Food prices "biggest threat to poor"

World Bank focus on North African economies

GMT 16:23 2011 Friday ,15 April

Arab Today, arab today World Bank focus on North African economies

An Egyptian street vendor carries bread in Cairo in January
Washington - AFP

An Egyptian street vendor carries bread in Cairo in January Global finance chiefs moved to aid strife-torn North Africa Thursday as the International Monetary Fund and World Bank warned of more potential social unrest from high food prices and joblessness .
Finance ministers of leading economies and development bank heads discussed ways to help Egypt, Tunisia and other regional economies rebuild, as the annual spring meetings of the World Bank and IMF turned their focus to social unrest as the global economy recovers from recession.
A meeting led by US Treasury Secretary Timothy Geithner and French Finance Minister Christine Lagarde initiated a move to coordinate aid to the region by the IMF, development banks and other groups.
"We stand ready to support these countries with responses coordinated with the international institutions, who can bring significant resources and expertise to aid the transitions," the group said in a joint statement.
"We recognize that these transitions are about expanding the freedoms and opportunities of people."
Lagarde earlier told journalists that the European Bank for Reconstruction and Development could take a lead in the effort.
"We will doubtlessly tackle the situation of the countries of the southern Mediterranean, and in particular Egypt and Tunisia," she said.
Earlier the heads of the World Bank and IMF issued strong calls for advanced countries to focus on high levels of unemployment and soaring food prices which are casting a pall over the recovery from the 2008-2009 financial crisis.
World Bank president Robert Zoellick cited soaring food prices as "the biggest threat to the poor around the world."
"We are in a danger zone because prices have already gone up; stocks for many commodities are relatively low."
Speaking separately, IMF managing director Dominique Strauss-Kahn warned of the possibility of a "lost generation" of unemployed youths if nations focus only on achieving fiscal balances without heeding social demands.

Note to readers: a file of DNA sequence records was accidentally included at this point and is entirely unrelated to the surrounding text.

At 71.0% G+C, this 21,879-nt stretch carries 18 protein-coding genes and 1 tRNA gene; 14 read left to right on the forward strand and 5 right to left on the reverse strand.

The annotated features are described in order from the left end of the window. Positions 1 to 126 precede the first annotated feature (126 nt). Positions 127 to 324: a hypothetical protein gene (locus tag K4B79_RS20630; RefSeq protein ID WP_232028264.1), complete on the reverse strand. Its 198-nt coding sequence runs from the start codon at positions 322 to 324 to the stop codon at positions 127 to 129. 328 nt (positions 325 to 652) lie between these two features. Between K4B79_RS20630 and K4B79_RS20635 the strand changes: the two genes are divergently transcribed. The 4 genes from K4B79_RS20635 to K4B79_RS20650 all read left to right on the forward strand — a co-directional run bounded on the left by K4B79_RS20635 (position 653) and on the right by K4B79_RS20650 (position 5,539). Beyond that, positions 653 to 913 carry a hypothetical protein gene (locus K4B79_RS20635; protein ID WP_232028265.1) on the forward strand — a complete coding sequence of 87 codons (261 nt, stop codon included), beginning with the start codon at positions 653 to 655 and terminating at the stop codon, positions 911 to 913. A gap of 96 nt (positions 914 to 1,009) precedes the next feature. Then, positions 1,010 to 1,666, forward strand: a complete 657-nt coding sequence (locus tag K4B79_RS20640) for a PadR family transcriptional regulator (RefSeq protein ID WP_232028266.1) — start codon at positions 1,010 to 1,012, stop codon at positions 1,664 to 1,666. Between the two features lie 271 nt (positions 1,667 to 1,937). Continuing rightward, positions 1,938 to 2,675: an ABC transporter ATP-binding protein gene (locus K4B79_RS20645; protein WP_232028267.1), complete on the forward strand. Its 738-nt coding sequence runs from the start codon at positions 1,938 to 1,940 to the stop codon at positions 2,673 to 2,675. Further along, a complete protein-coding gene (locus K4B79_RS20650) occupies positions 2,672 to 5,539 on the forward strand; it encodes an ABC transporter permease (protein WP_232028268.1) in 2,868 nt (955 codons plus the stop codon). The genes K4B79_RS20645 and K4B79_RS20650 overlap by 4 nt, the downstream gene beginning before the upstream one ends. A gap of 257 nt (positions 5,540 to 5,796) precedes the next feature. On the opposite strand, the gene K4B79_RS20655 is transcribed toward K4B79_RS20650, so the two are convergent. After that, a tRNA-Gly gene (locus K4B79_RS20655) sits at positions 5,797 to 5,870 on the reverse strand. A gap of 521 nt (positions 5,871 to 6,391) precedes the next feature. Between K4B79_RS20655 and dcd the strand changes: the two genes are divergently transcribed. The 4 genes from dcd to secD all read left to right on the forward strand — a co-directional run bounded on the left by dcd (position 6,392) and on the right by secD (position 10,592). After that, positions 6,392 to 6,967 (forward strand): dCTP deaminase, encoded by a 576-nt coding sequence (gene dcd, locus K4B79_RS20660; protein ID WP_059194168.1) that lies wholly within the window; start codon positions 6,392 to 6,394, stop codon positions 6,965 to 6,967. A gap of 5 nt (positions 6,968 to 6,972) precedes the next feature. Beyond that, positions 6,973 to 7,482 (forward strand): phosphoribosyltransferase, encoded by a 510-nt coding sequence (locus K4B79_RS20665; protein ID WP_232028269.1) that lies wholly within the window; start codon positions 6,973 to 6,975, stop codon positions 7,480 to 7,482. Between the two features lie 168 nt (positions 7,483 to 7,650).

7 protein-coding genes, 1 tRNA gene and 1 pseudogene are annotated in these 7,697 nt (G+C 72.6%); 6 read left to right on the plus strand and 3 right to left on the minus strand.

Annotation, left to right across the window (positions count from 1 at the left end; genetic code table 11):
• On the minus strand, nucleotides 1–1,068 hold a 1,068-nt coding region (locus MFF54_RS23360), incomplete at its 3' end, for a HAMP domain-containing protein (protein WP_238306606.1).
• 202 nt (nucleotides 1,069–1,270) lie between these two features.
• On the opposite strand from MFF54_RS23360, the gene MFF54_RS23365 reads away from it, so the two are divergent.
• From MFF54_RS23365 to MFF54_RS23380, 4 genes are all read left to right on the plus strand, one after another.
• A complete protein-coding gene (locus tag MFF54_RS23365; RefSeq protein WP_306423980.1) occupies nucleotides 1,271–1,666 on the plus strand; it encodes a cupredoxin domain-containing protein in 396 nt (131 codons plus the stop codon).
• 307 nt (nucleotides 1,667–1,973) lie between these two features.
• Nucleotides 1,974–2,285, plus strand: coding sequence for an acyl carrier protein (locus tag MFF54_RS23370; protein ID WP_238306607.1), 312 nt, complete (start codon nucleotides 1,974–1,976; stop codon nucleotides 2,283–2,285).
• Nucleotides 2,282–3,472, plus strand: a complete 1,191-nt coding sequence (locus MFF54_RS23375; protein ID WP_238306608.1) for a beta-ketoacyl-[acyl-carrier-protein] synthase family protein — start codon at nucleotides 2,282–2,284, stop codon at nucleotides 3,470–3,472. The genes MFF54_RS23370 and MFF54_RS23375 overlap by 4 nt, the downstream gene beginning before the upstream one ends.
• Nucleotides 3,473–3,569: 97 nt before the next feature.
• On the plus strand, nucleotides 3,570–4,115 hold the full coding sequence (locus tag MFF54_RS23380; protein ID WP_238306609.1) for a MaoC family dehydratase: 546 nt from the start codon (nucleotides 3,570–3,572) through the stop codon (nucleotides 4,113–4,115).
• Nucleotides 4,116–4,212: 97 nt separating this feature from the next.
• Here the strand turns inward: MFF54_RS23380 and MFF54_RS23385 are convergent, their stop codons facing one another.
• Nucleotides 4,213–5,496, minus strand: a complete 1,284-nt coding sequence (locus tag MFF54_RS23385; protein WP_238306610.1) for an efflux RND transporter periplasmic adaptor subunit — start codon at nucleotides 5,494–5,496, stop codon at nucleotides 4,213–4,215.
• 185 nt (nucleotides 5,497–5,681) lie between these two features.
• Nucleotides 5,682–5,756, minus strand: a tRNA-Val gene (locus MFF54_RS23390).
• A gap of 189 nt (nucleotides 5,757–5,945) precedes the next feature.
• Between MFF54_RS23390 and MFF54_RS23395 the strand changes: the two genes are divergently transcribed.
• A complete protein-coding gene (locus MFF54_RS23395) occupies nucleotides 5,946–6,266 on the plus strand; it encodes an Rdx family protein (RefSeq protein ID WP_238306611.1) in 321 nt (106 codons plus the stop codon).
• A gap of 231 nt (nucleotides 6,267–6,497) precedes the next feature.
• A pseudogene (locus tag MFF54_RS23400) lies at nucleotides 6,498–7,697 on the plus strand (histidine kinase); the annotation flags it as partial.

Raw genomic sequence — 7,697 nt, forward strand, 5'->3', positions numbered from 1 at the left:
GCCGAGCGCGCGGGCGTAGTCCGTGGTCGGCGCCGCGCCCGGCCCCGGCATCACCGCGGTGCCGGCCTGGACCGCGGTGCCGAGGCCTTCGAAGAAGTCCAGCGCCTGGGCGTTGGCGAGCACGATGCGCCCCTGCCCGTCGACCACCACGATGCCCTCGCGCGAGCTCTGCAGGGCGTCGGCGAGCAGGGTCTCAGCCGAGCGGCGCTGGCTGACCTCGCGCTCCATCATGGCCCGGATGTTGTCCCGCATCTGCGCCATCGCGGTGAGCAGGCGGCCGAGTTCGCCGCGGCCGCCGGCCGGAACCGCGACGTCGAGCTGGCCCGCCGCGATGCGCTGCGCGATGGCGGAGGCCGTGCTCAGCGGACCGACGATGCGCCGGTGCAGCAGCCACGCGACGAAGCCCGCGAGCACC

"It's probably too much to say that it's a jobless recovery, but it's certainly a recovery with not enough jobs."
"Especially because of youth unemployment there is now a risk that this will be turned into a life sentence, and that there is a possibility of a lost generation," he said.
Both leaders described the economic recovery as frustratingly incomplete, posing serious challenges for poor and wealthy countries alike, and called on the Group of 20 developed and emerging economies - many of which are facing their own fiscal crises - to focus on food and job issues.
"We may be coming out of one crisis - the financial and economic crisis - but we are facing new risks and wrenching challenges," said Zoellick.
"Food prices were not the cause of the crises in the Middle East and North Africa, but they are an aggravating factor. Our latest Food Price Watch shows that there is double-digit food price inflation in Egypt and Syria.
It shows that commodity price spikes particularly hurt poor countries."
Global food prices have soared 36 percent from a year ago, according to the Bank's food price index released Thursday, pushing some 44 million people below the $1.25 a day poverty line.
"One of the points that we are trying to emphasize through these meetings is the need for the G20 and for the World Bank and others to put food first," Zoellick said.
"Because I think we are in a particular moment of vulnerability in that if you have some other events, which you can never predict, we really don't have a cushion."
Strauss-Kahn said the focus on restoring growth has sacrificed attention to important social issues.
"Common knowledge has been for a very long time that if you have growth you have jobs," he said.
But the current situation is proving that is not always correct.
"It is not the recovery we want The question now is jobs, jobs, jobs."
Young people might have expected the current malaise to be temporary, but it could turn into a much longer problem, employment-wise, he said.
He noted the upheavals in Tunisia and Egypt, "where the macroeconomics are not bad but the people don't feel any change in their situations".

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